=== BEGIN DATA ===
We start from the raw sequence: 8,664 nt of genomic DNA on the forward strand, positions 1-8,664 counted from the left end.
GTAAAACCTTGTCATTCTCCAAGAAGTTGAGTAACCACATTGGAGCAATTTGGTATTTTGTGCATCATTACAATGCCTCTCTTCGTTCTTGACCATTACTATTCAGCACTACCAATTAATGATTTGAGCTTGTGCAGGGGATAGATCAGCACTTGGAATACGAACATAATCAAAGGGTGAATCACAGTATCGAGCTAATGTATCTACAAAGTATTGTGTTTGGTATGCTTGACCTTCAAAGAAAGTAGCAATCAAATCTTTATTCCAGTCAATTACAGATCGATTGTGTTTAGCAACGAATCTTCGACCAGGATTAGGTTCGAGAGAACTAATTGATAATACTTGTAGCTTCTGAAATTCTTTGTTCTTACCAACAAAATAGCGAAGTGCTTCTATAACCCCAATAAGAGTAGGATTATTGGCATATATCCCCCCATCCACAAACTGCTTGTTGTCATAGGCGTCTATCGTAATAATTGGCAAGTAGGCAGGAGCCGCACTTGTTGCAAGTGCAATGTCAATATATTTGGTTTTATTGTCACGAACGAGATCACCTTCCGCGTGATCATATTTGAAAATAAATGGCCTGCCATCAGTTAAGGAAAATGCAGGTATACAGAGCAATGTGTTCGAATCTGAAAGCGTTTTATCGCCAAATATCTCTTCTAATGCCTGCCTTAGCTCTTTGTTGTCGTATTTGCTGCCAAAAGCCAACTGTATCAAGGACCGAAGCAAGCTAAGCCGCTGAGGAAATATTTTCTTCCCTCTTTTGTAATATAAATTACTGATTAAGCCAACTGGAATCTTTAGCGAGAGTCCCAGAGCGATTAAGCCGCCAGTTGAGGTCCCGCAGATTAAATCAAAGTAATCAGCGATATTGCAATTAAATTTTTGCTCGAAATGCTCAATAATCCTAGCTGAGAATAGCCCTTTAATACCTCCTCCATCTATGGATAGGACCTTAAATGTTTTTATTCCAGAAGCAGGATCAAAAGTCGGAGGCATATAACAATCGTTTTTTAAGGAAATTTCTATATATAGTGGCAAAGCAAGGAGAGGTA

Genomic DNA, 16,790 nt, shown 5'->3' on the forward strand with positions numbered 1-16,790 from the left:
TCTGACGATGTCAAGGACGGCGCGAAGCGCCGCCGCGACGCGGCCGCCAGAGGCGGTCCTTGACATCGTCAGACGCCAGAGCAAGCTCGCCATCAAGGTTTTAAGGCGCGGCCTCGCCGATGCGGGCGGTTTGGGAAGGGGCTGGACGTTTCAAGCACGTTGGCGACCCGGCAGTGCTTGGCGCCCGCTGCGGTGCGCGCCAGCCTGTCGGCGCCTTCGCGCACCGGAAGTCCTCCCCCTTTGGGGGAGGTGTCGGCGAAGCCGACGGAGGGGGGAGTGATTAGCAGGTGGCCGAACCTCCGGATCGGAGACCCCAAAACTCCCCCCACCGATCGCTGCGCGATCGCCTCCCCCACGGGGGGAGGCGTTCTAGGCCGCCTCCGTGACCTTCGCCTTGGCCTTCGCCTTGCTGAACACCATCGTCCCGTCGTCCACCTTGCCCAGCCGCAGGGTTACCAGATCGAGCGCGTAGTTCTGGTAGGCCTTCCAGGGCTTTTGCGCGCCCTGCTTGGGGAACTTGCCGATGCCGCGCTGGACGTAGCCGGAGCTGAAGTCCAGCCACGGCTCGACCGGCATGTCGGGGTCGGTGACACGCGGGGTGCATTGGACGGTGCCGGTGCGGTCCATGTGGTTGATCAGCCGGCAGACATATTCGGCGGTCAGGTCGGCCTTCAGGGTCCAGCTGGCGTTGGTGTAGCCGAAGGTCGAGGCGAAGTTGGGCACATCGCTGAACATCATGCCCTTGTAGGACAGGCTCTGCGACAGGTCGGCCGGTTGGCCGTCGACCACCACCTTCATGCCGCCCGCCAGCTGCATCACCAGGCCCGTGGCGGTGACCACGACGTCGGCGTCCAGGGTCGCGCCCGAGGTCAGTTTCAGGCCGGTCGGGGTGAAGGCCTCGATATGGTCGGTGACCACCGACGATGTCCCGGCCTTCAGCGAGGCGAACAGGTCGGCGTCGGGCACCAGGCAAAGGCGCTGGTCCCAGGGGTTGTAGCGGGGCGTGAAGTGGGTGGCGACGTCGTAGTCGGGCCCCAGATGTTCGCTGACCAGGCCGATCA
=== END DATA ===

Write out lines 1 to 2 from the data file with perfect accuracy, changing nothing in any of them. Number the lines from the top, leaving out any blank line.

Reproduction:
We start from the raw sequence: 8,664 nt of genomic DNA on the forward strand, positions 1-8,664 counted from the left end.
GTAAAACCTTGTCATTCTCCAAGAAGTTGAGTAACCACATTGGAGCAATTTGGTATTTTGTGCATCATTACAATGCCTCTCTTCGTTCTTGACCATTACTATTCAGCACTACCAATTAATGATTTGAGCTTGTGCAGGGGATAGATCAGCACTTGGAATACGAACATAATCAAAGGGTGAATCACAGTATCGAGCTAATGTATCTACAAAGTATTGTGTTTGGTATGCTTGACCTTCAAAGAAAGTAGCAATCAAATCTTTATTCCAGTCAATTACAGATCGATTGTGTTTAGCAACGAATCTTCGACCAGGATTAGGTTCGAGAGAACTAATTGATAATACTTGTAGCTTCTGAAATTCTTTGTTCTTACCAACAAAATAGCGAAGTGCTTCTATAACCCCAATAAGAGTAGGATTATTGGCATATATCCCCCCATCCACAAACTGCTTGTTGTCATAGGCGTCTATCGTAATAATTGGCAAGTAGGCAGGAGCCGCACTTGTTGCAAGTGCAATGTCAATATATTTGGTTTTATTGTCACGAACGAGATCACCTTCCGCGTGATCATATTTGAAAATAAATGGCCTGCCATCAGTTAAGGAAAATGCAGGTATACAGAGCAATGTGTTCGAATCTGAAAGCGTTTTATCGCCAAATATCTCTTCTAATGCCTGCCTTAGCTCTTTGTTGTCGTATTTGCTGCCAAAAGCCAACTGTATCAAGGACCGAAGCAAGCTAAGCCGCTGAGGAAATATTTTCTTCCCTCTTTTGTAATATAAATTACTGATTAAGCCAACTGGAATCTTTAGCGAGAGTCCCAGAGCGATTAAGCCGCCAGTTGAGGTCCCGCAGATTAAATCAAAGTAATCAGCGATATTGCAATTAAATTTTTGCTCGAAATGCTCAATAATCCTAGCTGAGAATAGCCCTTTAATACCTCCTCCATCTATGGATAGGACCTTAAATGTTTTTATTCCAGAAGCAGGATCAAAAGTCGGAGGCATATAACAATCGTTTTTTAAGGAAATTTCTATATATAGTGGCAAAGCAAGGAGAGGTA